Live like a local: The Caucasus


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Stunning mountain scenery and unique cultural heritage vie for your attention in the Caucasus, the point where Europe and Asia converge. In a region so complex and diverse, it can be hard to know what experiences to prioritise and how best to plan your travel time.

With that in mind, TravelLocal’s experts in Georgia and Armenia have put together their top recommendations for would-be travellers. Whether you want to sample culinary highlights, stroll through cities or lose yourself in mountain peaks; these are their top tips.

Georgia

The finest alpine landscape you’ve never heard of, and just a 4.5 hour flight from the UK, Georgia is simply waiting to be explored. Alongside vibrant cities and sprawling wine regions, it is an ideal gateway for exploring the pristine landscapes of the Caucasus. Higher than the alps, the mountain regions boast a largely intact ancient culture with links to Queen Tamar and the Kingdom of Colchis.

Sample the world’s oldest wine

Widely considered to be the original home of wine-making, with vessels recently found dating back 8000 years, Georgians pride themselves on upholding their ancient traditions. Tbilisi’s bustling streets boast countless wine bars but the most authentic experiences are found outside the city streets. Just an hour’s drive from the capital, nestled in the Sighnaghi region, is one of the finest wineries in the country.

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Family owned, internationally acclaimed and entirely organic, Iago’s wine is simply delicious. Before tasting begins, Iago himself will show you around the winery and talk you through the methods he uses. The wine is made in large clay amphorae, qveris in Georgian, which are buried under the ground.

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The grapes are thrown in whole and the shape of the vessel forces the skins down to the bottom of the jar; acting as a natural filter. After the tour, take a seat in the gorgeous tasting room and enjoy a carefully selected wine flight paired with traditional Georgian dishes.  Be sure to check out our article on the Best Georgian Food.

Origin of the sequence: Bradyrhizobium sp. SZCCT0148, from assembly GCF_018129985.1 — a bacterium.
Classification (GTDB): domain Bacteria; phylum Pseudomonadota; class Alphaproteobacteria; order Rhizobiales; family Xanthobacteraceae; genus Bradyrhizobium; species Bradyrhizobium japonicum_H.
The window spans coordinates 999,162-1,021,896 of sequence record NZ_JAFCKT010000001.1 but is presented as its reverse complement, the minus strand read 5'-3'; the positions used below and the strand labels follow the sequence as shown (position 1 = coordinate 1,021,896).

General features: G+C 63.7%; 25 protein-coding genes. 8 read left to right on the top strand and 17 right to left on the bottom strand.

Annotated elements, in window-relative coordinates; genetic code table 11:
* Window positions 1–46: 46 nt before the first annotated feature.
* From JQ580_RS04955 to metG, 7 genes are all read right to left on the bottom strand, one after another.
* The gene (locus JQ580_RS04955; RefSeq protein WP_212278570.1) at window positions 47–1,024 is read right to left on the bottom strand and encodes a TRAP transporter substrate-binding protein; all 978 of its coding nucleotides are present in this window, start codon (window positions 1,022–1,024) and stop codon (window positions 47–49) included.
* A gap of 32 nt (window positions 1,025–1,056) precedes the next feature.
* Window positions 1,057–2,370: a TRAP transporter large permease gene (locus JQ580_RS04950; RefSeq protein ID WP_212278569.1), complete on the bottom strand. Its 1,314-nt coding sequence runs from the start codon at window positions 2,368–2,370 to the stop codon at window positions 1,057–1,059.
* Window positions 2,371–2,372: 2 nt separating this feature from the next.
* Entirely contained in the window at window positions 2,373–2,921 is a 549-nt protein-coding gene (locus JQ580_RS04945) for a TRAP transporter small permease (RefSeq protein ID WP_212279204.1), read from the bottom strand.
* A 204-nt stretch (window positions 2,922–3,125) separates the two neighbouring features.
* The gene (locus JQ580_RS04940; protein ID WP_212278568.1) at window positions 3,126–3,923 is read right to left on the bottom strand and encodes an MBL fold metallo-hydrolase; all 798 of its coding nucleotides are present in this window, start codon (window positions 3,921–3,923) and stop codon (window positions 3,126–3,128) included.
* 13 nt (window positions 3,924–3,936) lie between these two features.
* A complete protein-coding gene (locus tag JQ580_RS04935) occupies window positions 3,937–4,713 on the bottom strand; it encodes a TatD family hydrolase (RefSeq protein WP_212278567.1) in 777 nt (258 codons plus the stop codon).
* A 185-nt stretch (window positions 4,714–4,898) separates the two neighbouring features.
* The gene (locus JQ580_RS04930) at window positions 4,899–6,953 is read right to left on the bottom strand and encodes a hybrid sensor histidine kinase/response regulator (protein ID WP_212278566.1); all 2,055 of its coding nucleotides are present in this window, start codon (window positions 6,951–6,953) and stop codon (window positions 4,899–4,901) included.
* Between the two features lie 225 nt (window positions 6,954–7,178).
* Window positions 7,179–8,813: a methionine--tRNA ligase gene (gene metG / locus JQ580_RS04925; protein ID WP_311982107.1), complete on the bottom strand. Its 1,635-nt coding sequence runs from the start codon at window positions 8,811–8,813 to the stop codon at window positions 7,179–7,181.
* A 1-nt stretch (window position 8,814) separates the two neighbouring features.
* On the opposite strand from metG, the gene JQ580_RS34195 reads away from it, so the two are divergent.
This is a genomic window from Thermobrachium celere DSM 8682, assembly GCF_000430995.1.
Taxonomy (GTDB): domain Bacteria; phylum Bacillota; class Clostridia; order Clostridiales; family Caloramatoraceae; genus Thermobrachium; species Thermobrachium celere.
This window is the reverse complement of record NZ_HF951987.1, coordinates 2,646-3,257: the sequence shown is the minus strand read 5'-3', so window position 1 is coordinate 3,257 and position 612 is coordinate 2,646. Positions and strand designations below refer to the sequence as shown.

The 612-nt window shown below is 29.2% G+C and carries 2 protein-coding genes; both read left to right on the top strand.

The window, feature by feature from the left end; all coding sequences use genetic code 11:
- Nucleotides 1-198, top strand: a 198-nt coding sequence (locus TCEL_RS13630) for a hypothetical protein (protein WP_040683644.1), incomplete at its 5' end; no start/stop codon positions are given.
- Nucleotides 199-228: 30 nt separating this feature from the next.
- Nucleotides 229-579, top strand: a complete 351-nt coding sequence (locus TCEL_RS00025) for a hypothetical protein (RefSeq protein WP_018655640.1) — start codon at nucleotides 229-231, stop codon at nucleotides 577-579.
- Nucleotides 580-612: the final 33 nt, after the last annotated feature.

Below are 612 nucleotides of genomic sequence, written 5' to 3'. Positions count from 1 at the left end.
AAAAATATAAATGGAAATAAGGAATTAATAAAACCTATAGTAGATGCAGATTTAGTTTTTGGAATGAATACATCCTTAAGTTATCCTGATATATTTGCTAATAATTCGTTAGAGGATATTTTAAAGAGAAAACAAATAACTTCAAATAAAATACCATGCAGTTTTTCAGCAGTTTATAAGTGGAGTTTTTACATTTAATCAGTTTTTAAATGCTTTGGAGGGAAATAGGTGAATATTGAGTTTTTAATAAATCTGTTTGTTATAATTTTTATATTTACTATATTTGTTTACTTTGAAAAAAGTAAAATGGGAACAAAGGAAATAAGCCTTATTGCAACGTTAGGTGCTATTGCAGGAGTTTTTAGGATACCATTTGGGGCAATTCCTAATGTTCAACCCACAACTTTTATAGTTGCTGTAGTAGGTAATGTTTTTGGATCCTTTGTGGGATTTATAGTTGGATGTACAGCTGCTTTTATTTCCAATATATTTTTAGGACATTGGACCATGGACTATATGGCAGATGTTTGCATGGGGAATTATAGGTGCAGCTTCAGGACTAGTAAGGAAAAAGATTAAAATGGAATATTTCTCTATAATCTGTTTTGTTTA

Discover the secrets of Svaneti

Georgia’s northern region, known as Svaneti, offers one of the most unique and unforgettable travel experiences in the country. Cut off from the rest of the country by mountain peaks, the area has its own language, culture and traditions which remain largely intact despite years of invasion. Mestia is the place most travellers head for as it’s an ideal starting point for day hikes. It also has a wonderful ethnography museum and cooking courses which showcase traditional Svan dishes including Kudbari (beef and onion filled bread loaf) and Chvishtari (cornbread baked with cheese). (Find our more about Georgian Food in our Ultimate Guide to what to eat in Georgia) If you’re wanting to get even further from the beaten track, it is worth journeying deeper into the mountains. A two hour drive, or multi-day trek, from Mestia lies Ushguli, Europe’s highest inhabited village.

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Covered by snow for just under half the year, it offers an incredible insight into the ancient traditions of rural Georgian life. For a half day hike, walk through fields carpeted with wildflowers to Queen Tamar’s tower. Now lying in ruins, the ancient structure is widely believed to have been the summer home of Georgia’s most famous ruler. If you fancy a longer walk, set out early for the Shkkara glacier.

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Step into ancient Georgia

Uplistsikhe, meaning ‘Lord’s Fortress’ in Georgian, is an ancient cave town in Eastern Georgia. Founded around 1000 BC, it was a thriving settlement and trading point until the late 13th Century when it was looted and dispersed by the Mongols. Architectural finds suggest that the town was the capital of the pre-Christian Kartli empire and that inhabitants worshipped a sun deity.